In operation, agricultural material 34 exits the cutter assembly 54, and enters into the receiving end 122 of the feed pan 86. While in the pack configuration, the loading fork 82 travels along the pack path 114, performing a pack stroke. The pack path 114 forms a first continuous loop where the loading fork 82 travels from the receiving end 122 towards the supplying end 126, exiting the feed pan 86 at an intermediate point 150 between the receiving and supplying ends 122, 126 to return to the receiving end 122 and begin the loop again. During the pack stroke, the loading fork 82 draws agricultural material 34 from the receiving end 122 and moves the material 34 towards the supplying end 126. As the loading fork 82 continues to cycle along the pack path 114, agricultural material 34 accumulates in the feed pan 86 until the agricultural material 34 compresses the trip plates 138 to the lift configuration. The trip assembly 134 then communicates with the loading fork 82 to transition to the lift path 118, performing a lift stroke. The lift path 118 forms a second continuous loop where the loading fork 82 travels from the receiving end 122, through the feed pan 86 towards the supplying end 126. The loading fork 82 exits the feed pan 86 at an exit point closer to the supplying end 126 (and closer to the compression system 46) than the intermediate point 150 of the pack path 114. The loading fork 82 then returns to the receiving end 122 to repeat the loop. During the lift stroke, the loading fork 82 transfers agricultural material 34 from the feed pan 86 out of the lifter assembly 58 (i.e., out of the supplying end 126) and into the compression system 46. The loading fork 82 continues with the lift stroke until sufficient agricultural material 34 is transferred out of the feed pan 86 to allow the trip plates 138 of the trip assembly 134 to rebound from the lift configuration to the pack configuration (i.e., sufficient agricultural material 34 is removed from the feed pan 86 such that the agricultural material 34 no longer overcomes the bias imparted on the trip plates 138 by the biasing member 146). Once the trip assembly 134 transitions back to the pack configuration, the trip assembly 134 communicates with the loading fork 82 to transition back to the pack path 114 to perform the pack stroke. While the illustrated embodiment depicts the lift path 118 as larger (or longer) than the pack path 114, in other embodiments the paths 114, 118 can be any suitable length to draw agricultural material 34 into the feed pan 86, and subsequently transfer the agricultural material 34 out of the feed pan 86 and into the compression system 46.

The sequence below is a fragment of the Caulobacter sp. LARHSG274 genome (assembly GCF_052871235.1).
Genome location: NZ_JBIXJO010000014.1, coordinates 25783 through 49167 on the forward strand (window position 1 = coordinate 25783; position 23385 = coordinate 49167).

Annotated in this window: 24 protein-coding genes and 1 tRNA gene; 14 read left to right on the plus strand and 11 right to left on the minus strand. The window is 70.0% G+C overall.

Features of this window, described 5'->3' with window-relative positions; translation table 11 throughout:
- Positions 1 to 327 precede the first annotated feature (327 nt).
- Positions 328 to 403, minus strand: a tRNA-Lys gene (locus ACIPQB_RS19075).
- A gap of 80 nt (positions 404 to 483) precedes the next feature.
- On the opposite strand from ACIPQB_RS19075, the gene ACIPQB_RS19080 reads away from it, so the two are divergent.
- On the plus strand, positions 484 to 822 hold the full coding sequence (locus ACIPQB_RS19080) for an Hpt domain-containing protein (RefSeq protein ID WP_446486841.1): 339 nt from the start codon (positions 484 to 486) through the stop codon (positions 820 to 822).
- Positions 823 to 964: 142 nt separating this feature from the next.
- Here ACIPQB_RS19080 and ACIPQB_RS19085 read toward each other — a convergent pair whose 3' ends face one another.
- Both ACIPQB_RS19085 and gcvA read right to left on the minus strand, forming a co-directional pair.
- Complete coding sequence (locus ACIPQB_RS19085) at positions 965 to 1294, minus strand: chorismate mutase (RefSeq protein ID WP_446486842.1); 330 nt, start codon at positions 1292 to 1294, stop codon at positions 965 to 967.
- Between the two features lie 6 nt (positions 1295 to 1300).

Additional examples and implementations of the pickup assembly 50, the cutter assembly 54, and/or the lifter assembly 58 are included in commonly owned U.S. patent application Ser. Nos. 14/855,153 and 14/855,164, the contents of each of which are hereby incorporated herein by reference in their entirety. In other embodiments, the feed system 42 can include other structures, configurations, and/or components, such as those known in other types of balers (e.g., round balers, etc.).